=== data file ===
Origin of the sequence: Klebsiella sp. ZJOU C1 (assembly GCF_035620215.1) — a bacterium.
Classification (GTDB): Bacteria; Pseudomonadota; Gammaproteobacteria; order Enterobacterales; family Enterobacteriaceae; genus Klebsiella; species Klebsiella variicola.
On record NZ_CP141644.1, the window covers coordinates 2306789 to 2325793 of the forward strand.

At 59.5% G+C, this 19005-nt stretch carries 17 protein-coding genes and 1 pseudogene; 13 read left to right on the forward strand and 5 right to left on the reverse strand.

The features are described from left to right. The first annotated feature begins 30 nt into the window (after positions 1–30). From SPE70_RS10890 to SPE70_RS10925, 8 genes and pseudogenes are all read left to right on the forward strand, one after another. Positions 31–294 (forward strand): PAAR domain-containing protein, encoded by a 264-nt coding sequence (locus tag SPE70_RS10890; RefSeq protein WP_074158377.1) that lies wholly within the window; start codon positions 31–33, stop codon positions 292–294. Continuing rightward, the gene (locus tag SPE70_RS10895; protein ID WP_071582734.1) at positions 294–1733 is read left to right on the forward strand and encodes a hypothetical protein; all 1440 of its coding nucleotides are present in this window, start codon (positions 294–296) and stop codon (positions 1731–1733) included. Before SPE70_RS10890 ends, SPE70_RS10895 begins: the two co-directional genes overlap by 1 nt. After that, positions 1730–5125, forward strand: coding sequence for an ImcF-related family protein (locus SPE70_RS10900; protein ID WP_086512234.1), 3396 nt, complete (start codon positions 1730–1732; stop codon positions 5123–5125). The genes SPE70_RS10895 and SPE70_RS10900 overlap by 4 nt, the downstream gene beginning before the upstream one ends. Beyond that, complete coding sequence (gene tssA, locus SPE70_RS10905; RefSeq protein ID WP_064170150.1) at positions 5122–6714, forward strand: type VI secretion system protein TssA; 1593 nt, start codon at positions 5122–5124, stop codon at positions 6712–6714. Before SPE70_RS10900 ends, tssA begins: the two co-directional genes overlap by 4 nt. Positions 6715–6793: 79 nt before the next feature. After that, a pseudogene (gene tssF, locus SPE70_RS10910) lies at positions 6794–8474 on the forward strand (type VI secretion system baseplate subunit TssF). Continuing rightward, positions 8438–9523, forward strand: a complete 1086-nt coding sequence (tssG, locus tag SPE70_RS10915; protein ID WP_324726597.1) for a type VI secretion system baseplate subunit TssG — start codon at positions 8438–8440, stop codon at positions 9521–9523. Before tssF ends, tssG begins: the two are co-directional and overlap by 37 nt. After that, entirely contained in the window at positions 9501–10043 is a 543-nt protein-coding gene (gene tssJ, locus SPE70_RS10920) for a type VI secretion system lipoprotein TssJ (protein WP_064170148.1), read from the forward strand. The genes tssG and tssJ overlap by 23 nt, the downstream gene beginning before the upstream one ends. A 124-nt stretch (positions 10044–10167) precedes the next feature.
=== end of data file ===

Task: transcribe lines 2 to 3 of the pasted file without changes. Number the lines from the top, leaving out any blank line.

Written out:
Classification (GTDB): Bacteria; Pseudomonadota; Gammaproteobacteria; order Enterobacterales; family Enterobacteriaceae; genus Klebsiella; species Klebsiella variicola.
On record NZ_CP141644.1, the window covers coordinates 2306789 to 2325793 of the forward strand.